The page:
ALMOST IMMEDIATELY after winning office in 1993, Mayor Menino made a beeline for Blue Hill Avenue, a swath of rundown storefronts in the heart of Boston’s minority community. Menino wanted to establish his bona fides as a neighborhood mayor. While no one would mistake the area today for Wellesley’s town center, Blue Hill Avenue in the Grove Hall neighborhood is a vastly better place with legitimate shopping opportunities.
Nearly every neighborhood in the city has improved under Menino, who has guided the rebirth of main street business districts, planted trees, and rehabilitated troubled public-housing developments. The major exception is the part of Allston slated to become a new campus for Harvard University. Menino lost track of Harvard as it acquired property stealthily through proxies during the late 1990s. And he could only look on powerlessly when the economy faltered and Harvard shelved much of its plan to build 10 million square feet of new building space, leaving neighbors complaining about the vacant buildings in their midst.
This mayor operates without an overriding blueprint for the city’s future. After 16 years, he should have one. And yet Menino, by and large, delivers in the neighborhoods. His willingness to attend to street-corner concerns seems undiminished after 16 years.
Since 1993, more than 26,000 units of new housing have risen. The mayor can’t claim credit for all of them, but he did oversee methodical efforts, including housing trusts, to ensure that at least 7,000 of the units would be affordable for people with modest incomes. When college kids were driving up the cost of rents in the neighborhoods, he pressed college presidents to build more than 9,000 new dorm units in the past nine years. Roughly 6,000 new hotel rooms have come on line since 1999. A new convention center rose in the Seaport District in 2004. And Menino has taken aggressive steps of late to stem foreclosures in hard-hit neighborhoods. It’s a notable record.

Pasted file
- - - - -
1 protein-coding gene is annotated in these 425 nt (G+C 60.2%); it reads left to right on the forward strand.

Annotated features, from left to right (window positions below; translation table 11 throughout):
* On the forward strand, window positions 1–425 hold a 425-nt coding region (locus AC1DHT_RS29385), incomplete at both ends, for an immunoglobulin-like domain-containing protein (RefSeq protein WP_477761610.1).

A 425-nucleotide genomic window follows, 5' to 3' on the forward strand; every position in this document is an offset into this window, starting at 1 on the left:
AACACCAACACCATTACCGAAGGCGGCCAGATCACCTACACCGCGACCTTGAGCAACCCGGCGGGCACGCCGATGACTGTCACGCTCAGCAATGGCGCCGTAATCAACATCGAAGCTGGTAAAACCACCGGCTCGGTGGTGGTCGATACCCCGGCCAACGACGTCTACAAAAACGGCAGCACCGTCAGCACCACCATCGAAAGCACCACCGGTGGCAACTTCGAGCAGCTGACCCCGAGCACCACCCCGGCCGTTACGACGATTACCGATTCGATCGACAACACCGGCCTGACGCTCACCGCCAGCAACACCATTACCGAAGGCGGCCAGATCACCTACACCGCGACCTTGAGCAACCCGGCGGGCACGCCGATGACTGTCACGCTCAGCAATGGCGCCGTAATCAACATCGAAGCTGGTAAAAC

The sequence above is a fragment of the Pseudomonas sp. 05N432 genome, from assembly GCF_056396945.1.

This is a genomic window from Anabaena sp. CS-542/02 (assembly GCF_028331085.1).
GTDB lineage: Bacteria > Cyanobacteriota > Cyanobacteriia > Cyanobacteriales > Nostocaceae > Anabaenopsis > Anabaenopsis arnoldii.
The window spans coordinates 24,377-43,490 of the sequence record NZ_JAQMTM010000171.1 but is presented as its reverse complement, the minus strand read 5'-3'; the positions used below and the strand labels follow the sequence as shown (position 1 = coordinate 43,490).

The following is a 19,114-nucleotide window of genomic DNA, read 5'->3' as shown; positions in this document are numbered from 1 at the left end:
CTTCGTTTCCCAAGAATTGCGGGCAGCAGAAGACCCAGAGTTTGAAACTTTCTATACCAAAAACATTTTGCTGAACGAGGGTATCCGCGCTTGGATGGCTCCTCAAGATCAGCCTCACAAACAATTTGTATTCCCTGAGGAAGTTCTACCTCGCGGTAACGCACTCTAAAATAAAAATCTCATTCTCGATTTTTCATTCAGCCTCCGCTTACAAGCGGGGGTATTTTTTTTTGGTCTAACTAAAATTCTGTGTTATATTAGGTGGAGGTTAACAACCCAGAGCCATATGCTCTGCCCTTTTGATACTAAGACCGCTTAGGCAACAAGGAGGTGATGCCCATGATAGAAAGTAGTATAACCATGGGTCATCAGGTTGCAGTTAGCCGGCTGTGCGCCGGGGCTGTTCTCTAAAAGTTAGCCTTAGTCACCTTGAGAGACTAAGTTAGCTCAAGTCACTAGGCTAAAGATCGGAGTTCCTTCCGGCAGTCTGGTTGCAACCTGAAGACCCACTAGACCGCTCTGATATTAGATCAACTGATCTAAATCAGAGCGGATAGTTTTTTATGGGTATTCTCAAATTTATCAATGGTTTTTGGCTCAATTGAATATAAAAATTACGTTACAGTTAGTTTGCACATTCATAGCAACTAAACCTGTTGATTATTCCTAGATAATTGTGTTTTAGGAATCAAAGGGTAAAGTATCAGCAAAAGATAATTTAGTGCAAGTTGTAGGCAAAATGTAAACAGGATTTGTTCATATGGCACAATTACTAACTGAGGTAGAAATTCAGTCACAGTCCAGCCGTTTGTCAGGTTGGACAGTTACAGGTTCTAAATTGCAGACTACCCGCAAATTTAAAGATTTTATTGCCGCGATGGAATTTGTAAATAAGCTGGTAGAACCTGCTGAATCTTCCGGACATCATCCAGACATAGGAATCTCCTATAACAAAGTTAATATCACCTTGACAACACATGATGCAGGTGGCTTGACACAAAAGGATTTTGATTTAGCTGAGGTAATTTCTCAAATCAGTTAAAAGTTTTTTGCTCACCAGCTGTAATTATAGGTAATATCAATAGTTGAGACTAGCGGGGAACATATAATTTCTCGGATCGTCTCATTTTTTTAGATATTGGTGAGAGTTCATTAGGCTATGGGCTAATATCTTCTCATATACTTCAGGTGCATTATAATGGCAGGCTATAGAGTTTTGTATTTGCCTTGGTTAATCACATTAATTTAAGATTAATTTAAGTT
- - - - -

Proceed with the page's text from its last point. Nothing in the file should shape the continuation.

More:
Menino has managed to maintain a consistent level of city services in the neighborhoods. Not perfect, as evidenced by the monumental failure in 1997 to respond to a freak April snowstorm, leaving secondary roads across the city unplowed for days. Residents in the high-voting precincts of West Roxbury, who don’t ask for much beyond reliable plowing and trash pickup, were enraged. But they had gotten over it by 2000 when Menino transformed an unsightly landfill into the 100-acre Millennium Park along the Charles River. Menino, as a rule, makes amends.
A recent Globe article cited statistics showing that Boston has built more commercial space per square mile of land during the past decade than any of the nation’s 10 most populous cities. Menino has kept tight control on the process. That power dovetails with the mayor’s tendency to play favorites among developers - also documented in the Globe article - to make the process maddeningly unpredictable for those seeking to build projects.
Menino and his Boston Redevelopment Authority eschew straight, simple zoning laws, under the theory that the city can wring neighborhood improvement benefits more easily out of developers who need to go to City Hall for variances. The development of the 36-story office tower at One Lincoln Street, for example, yielded $2.7 million for cultural and neighborhood programs in Chinatown since 2004.
Menino may be more vulnerable on the subject of what doesn’t get built, as evidenced by the giant hole in the ground courtesy of a stalled development project at the former Filene’s site in Downtown Crossing. It’s hard to quantify how many developers were scared away by Menino’s hands-on approach. And the city’s downtown shopping district may well have evolved faster under a more hands-off mayor - though maybe not for the better.
Some Bostonians may be tiring of Menino’s pervasive presence, but his constant intervention, by and large, has strengthened the urban fabric - both downtown and in the neighborhoods.
Second of five editorials on Mayor Menino’s record.